A bipartisan group of incoming members of Congress were given a security briefing by Israeli prime minister Benjamin Netanyahu during a trip to the Jewish state. Republican congressman-elect Denver Riggleman, an Air Force veteran, says the visit served as "Israeli history basic training."
Riggleman, a Republican who ran against a vocal anti-Israel activist in Virginia's fifth district, says there's been a good balance to the information presented to the group thus far on the trip, which is sponsored by the American Israel Education Foundation (AIEF), an American Israel Public Affairs Committee (AIPAC)-affiliated nonprofit group.
In addition to their briefing on security from Netanyahu, they met with Tzipi Livni, a prominent politician who leads the opposition party in the Knesset. The group also traveled to the West Bank city of Ramallah to meet with Saeb Erekat, a top Palestinian official.
"They are directing us to learn in a nonjudgmental way," Riggleman said during a phone call from Tel Aviv. "It's been fantastic to hear from people who will forget more about Israel in a day than most Americans will know in a lifetime."
Riggleman, a military veteran who visited Israel once before during an Air Force operation, says all the meetings have been for educational purposes only and declined to quote any of the briefings. He said the meetings have all centered on the peace negotiations and all possible outcomes.
The group is also getting an on-the-ground lesson on the challenge of keeping Israel safe, going inside tunnels built by Palestinian terrorist group Hamas. It is also being shown the difficulty of defending the northern border, where three tunnels built by terrorist group Hezbollah have been discovered in recent days.
Riggleman says he's been struck by the operational challenges Israel faces from nearby foes, even as it deals with threats to its existence from Iran.
"When you look at the distances they deal with, you have to be very impressed with the Israeli people," he said. "Everything is so close here. They're worried about ISIS and the Gaza Strip, but at the same time they have a priority towards Iran. Iran is the priority in Israeli foreign policy."
The trip comes as other members of the incoming class of Congress reject the idea of traveling to Israel, with Jewish Insider reporting that Democrat Alexandria Ocasio-Cortez will not join either AIPAC's trip or one sponsored by J Street, a far-left group that also brings members to Israel. Fellow Democrat Rashida Tlaib, who supports the economic boycott of Israel, plans to lead a congressional delegation on a trip to the West Bank, attacking the AIPAC-sponsored trips as "one-sided."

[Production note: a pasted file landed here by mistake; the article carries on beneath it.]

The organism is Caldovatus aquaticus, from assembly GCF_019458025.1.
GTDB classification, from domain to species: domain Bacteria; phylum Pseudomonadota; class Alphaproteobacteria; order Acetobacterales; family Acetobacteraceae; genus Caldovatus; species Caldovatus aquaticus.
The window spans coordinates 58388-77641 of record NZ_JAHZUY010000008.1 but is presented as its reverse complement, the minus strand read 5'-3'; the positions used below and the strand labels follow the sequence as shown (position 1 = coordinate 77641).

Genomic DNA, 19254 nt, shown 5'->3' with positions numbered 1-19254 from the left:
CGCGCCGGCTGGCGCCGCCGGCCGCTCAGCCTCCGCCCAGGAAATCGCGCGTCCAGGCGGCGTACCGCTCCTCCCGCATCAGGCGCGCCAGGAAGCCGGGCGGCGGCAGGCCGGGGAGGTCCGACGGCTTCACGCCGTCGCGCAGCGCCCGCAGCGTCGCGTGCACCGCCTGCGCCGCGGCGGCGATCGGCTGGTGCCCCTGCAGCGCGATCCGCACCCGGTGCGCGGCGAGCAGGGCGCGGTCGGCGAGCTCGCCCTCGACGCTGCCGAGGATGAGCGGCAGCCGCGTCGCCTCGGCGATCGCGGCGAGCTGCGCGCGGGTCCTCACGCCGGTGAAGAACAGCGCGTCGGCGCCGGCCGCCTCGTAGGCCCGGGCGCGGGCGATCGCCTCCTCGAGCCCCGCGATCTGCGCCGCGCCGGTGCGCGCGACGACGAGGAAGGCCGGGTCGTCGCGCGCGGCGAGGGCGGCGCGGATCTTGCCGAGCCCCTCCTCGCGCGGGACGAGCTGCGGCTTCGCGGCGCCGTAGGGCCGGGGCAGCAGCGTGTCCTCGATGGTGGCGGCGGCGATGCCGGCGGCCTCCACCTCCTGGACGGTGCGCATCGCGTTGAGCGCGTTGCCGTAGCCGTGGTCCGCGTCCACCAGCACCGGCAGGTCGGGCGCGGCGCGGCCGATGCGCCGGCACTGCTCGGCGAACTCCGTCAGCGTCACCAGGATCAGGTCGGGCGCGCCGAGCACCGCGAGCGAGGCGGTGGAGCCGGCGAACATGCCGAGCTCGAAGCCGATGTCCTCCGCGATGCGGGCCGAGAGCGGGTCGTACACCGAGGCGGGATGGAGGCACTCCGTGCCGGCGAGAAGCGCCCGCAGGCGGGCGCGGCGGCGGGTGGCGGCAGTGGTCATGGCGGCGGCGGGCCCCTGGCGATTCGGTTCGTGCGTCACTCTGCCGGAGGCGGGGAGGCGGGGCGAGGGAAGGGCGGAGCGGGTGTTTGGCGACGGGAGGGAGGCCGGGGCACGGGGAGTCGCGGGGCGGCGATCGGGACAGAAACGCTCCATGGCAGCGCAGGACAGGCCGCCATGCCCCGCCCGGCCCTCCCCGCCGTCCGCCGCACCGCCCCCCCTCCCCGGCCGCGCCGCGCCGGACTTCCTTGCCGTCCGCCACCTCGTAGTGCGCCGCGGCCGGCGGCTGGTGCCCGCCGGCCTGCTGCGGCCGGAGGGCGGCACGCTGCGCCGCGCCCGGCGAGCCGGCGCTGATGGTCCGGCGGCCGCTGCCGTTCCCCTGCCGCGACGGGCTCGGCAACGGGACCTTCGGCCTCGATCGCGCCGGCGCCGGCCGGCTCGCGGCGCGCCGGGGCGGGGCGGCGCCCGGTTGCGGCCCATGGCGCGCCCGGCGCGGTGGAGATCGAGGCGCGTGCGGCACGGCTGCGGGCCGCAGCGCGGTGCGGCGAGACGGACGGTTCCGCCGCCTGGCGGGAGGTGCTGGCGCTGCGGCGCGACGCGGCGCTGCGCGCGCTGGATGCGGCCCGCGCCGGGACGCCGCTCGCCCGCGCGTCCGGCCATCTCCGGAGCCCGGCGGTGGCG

Riggleman chose not to criticize any of his future colleagues by name. He recounted advice given to him during his military years to explain, however, why he thought his colleagues were taking the wrong approach.
"When you get a new assignment, the best thing to do is keep your mouth shut for three months and learn first before you open," Riggleman said. "I believe you need to be educated about the conflict and the possible solutions before you comment. Our responsibility is to learn first."
"Once you're here, and you hear both sides like we have, you get an understanding of the complexity of this problem," he said. "It's not just as simple as identifying one group and leaving them out of the conversation, that defeats the purpose of being in Congress in the first place."
"I find it amazing that those elected to office, instead of exercising their right to educate themselves on the issues, would speak first and find out more later."
He said he thinks the AIEF trip is a productive way to stem growing anti-Israel sentiment in politics.
"Some of us ran against candidates that were decidedly anti-Israel, I certainly did, and there is a fear of this far-left faction of anti-Israel sentiment," Riggleman said. "What they're doing is educating both sides, to make sure that there's an educated discussion on the issue."
Joining Riggleman in Israel are Republicans Dan Crenshaw and Tim Burchett and Democrats David Trone, Susie Lee, and Elaine Luria, a fellow Virginian.
Riggleman said all five of his colleagues chosen by AIEF to join him on the trip have impressed him.
"All six of us have common sense, and backgrounds that allow us to understand the subtleties of the situation," he said, expressing hope that the group could be part of a "bipartisan future" in the House.
"Who knows, once we're all sworn in this may turn back into a partisan battle, but I think the Israel issue needs a tremendous amount of bipartisanship," Riggleman said.